In London Fieldworks’ delicate creations, architecture meets nature. Its installations feature pine-colored clusters of minuscule wooden forms that appear to grow upon vast tree trunks. Founded by artists Bruce Gilchrist and Jo Joelson, London Fieldworks is a collaborative and multidisciplinary arts practice with projects at the intersection of architecture, sculpture, installation, and film.
Each of the homes has rounded windows and doors, while those on large evergreen trees resemble natural objects, such as wasp and hornet nests or even fungi and mushrooms. From reflecting Clerkenwell’s urban renewal to offering new habitats for animals, the sprawling birdhouses fuse architectural ideas with nature and art, resulting in sculptures that integrate effortlessly in both natural and urban spaces. Through its installations, the practice explores its concern with the climate crisis through the lens of history, the environment, and culture.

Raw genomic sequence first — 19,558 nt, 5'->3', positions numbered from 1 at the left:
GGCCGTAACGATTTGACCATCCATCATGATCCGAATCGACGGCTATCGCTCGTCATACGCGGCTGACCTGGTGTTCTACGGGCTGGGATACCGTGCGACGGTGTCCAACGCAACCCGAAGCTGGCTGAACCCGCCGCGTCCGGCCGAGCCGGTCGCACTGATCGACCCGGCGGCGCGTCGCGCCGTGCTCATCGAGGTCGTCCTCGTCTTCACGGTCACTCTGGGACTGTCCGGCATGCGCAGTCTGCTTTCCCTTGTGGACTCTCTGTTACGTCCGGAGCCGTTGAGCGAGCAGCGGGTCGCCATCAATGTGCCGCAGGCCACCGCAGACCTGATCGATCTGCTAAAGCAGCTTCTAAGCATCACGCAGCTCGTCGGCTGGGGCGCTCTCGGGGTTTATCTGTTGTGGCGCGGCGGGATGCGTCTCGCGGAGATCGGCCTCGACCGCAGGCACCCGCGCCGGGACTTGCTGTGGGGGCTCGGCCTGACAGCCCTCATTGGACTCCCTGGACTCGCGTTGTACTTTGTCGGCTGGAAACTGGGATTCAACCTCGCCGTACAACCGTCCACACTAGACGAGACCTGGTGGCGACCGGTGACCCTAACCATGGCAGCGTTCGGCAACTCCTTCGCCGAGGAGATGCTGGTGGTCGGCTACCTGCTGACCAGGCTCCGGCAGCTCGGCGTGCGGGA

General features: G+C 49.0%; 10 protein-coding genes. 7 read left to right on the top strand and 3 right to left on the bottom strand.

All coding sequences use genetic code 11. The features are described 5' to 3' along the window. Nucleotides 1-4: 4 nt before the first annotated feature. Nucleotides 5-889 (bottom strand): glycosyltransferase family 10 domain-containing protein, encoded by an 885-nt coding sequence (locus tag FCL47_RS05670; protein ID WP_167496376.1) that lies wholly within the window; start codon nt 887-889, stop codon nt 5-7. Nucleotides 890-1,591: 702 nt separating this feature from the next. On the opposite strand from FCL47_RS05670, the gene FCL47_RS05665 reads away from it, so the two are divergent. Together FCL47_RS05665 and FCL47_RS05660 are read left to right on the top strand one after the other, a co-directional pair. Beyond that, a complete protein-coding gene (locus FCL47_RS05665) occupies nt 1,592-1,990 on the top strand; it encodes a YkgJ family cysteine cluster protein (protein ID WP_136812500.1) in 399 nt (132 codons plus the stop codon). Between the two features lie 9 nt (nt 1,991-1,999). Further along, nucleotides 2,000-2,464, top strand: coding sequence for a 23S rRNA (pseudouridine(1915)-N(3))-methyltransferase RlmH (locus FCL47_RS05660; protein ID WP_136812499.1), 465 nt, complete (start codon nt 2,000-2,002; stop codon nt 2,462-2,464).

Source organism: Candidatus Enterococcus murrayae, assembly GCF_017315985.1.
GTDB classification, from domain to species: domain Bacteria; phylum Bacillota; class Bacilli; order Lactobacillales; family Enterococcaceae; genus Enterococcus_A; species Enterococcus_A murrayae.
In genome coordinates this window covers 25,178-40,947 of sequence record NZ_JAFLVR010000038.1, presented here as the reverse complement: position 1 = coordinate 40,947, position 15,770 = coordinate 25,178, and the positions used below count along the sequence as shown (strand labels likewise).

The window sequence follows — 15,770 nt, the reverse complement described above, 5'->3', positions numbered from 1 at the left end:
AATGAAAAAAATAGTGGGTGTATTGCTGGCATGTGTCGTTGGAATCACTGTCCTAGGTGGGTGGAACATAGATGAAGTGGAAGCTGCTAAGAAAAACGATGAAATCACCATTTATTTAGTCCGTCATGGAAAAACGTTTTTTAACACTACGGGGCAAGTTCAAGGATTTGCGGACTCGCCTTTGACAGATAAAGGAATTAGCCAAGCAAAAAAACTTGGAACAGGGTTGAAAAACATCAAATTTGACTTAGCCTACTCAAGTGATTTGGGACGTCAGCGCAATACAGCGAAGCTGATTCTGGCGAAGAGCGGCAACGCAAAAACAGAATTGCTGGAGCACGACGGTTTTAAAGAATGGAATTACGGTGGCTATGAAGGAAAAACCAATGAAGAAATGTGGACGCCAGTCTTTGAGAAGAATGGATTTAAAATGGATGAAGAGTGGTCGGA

One work, “Spontaneous City in the Tree of Heaven,” references opposite sides of London: Duncan Terrace Gardens in the east and Cremorne Gardens in the west. The installation is constructed from hundreds of bespoke bird boxes reflecting the forms of the local architecture—a combination of Modernist 60’s social housing and Georgian townhouses.